Cyan container design
I’m certainly more of a maker and less of a science-oriented person so I tend to approach problems through trial-and-error, leaning heavily on the error side. I’ve been experimenting with different artistic and functional containers for the CYAN device as well as experimenting with different methods to decrease the mineralization time frame with a possible downstream connection to VIOLET. Due to VIOLET producing a stream of C02 at approximately 1 liter per second containing the powdered Ca(OH)2 within a filter becomes problematic. Each of these design explores possible solutions to a filter-less system allowing the powdered Ca(OH)2 to become airborne within the chamber. Currently many of my attempts are still under testing or in various stages of construction all with limited results in effectiveness.
I’m using these primary and secondary goals to help guide my research and design development.
Shorten mineralization timeframe
Connection to Violet
Ease of use
Ease of construction
Potential uses for output
Forced air vertical/downward
Air is introduced from the top drawing humidity through a venturi style inlet before entering the lower sorbent holder. This is the most developed direction so far and has only recently become a physical realization that I can test. The longest run has been 3 hours with no noted change in sorbent weight. I have run this unit with a C02 cylinder connection once. This was inconclusive as I believe more C02 was lost due to leaks than was introduced into the chamber.
One attempt has been made to run air through a Ca(OH)2 slurry however weighing afterwards proved to be rather difficult. The solution needs to be removed to dry in order to get an idea of the weight difference and this seems to leave quite a bit in the chamber. I was able to remove the slurry and dry in in a low temperature oven, the results showed no change in weight however with the amount lost in the process I believe some carbon was captured.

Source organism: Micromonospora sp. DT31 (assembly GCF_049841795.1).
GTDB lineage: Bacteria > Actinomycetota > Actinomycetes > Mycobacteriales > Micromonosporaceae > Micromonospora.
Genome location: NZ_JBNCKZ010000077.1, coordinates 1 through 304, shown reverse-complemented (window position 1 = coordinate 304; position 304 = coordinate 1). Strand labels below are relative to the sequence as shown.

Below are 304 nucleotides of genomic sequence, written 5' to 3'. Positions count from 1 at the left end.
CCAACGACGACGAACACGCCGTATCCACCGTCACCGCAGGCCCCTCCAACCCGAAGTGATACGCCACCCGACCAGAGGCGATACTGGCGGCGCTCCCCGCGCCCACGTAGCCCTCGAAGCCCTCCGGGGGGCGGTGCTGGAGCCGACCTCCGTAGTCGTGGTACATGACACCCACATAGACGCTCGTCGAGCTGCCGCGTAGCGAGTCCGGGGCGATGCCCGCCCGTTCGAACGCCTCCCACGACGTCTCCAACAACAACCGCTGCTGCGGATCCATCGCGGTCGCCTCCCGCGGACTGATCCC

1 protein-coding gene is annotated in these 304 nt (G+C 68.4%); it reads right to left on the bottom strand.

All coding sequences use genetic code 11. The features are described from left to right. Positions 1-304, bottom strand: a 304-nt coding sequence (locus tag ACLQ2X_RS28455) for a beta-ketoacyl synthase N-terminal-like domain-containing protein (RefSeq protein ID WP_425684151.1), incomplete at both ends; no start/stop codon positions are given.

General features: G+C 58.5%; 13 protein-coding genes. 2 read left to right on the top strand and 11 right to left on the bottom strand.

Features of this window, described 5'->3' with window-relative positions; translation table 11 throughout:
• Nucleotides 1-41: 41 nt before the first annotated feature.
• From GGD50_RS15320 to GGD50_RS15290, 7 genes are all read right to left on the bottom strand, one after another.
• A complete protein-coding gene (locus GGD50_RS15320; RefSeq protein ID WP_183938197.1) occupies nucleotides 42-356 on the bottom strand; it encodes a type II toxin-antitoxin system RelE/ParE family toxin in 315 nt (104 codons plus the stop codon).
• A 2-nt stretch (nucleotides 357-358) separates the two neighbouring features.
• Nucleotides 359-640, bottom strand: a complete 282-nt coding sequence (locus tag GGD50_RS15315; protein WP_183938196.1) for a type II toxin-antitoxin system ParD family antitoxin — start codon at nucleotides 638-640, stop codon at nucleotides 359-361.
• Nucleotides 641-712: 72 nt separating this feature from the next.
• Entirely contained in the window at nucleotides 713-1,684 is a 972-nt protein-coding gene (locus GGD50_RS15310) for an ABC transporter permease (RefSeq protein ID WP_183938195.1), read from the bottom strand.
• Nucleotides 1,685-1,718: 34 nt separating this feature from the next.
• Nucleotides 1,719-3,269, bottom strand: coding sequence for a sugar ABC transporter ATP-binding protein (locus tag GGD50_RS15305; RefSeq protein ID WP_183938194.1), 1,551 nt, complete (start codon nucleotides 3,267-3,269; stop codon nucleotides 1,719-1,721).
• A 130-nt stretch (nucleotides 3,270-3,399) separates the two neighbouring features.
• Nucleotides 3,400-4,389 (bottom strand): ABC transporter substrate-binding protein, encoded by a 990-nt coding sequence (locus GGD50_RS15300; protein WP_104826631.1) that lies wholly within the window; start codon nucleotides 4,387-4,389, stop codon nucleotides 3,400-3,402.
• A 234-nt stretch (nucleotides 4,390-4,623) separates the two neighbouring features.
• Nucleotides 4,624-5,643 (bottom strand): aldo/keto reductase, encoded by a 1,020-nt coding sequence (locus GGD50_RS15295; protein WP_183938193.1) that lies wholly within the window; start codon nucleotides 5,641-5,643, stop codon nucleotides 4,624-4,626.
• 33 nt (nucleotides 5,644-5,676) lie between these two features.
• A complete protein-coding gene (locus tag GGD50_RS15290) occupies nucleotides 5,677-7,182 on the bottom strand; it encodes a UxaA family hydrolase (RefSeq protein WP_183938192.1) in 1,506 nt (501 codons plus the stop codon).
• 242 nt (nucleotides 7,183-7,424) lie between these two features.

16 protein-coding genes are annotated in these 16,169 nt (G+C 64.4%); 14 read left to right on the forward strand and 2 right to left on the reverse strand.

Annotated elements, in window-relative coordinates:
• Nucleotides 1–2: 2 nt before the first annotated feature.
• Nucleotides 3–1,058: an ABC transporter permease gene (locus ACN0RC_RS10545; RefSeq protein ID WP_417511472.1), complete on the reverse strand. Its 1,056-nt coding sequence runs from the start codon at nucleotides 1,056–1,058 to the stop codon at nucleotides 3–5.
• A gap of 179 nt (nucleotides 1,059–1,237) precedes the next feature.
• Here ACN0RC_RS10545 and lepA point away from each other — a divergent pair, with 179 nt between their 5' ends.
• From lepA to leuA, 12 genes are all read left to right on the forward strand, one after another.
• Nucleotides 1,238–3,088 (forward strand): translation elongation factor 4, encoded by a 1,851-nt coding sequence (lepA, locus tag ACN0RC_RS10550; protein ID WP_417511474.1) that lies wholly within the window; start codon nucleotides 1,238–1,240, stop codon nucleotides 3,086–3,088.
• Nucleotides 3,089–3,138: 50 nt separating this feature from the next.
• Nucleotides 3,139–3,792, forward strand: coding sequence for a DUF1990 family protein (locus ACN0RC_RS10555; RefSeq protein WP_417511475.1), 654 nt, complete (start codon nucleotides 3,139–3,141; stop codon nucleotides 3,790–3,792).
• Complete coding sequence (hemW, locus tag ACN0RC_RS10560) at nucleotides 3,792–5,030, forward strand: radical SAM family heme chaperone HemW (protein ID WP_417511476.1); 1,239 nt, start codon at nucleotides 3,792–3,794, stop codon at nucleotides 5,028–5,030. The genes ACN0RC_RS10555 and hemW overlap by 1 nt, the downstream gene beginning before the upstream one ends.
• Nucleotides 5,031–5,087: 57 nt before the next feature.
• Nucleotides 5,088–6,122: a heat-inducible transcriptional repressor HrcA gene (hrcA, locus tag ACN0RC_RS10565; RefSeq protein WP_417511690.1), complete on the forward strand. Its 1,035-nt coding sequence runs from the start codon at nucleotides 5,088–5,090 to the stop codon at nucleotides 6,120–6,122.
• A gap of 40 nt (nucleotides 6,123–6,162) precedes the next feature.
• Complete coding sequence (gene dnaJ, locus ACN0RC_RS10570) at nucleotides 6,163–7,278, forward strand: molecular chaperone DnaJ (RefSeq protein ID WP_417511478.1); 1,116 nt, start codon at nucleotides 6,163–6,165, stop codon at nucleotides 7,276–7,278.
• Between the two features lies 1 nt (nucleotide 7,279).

Current known issues for this design
The Ca(OH)2 seems to pile towards the edges
A concave bottom might increase sorbent movement but could require increased airflow
Currently the flow starts strong and seems to last for about 30-40min before the filters
become clogged increasing back pressure and limiting the sorbent movement.
The introduction of a mesh screen or baffle at the exhaust outlet might slow down
clogging but likely not eliminate it.
Adding a blast gate would allow the user to block the flow to clean the filters but
increases user needs.
The humidity level seems low but longer runs are needed
The fan is loud and might need a timer depending on the run time or be replaced with a
Ca(OH)2 tumbles inside a rotating chamber, could possibly be mixed with larger aggregate to increase separation. This is currently under construction. I like this concept but I’m unsure how it would connect to Violet without something to slow the airflow before entering the chamber.
Eliminates forced air to move the sorbent
Humidity is easily controlled
Long runs are easily accomplished with low sound
Lesser sorbent to air contact
Difficulty in connecting to Violet
Forced air in cyclonic motion
Air is introduced at an angle from the lower portion of a cylinder creating a circular movement of the Ca(OH)2
Increase in sorbent movement with increased airborne suspension
Backflow could possibly be managed better with a filtered lid matching the diameter of the cylinder
Humidity levels could prove difficult
Noise level and length of run time
Likely collecting of sorbent on sides or center.
Below are some designs that experiment with an enriched or pure Co2 atmosphere. I’ve noted a 1 gram weight difference when the Ca(OH)2 is exposed to a pure Co2 environment for as little as 1 hour.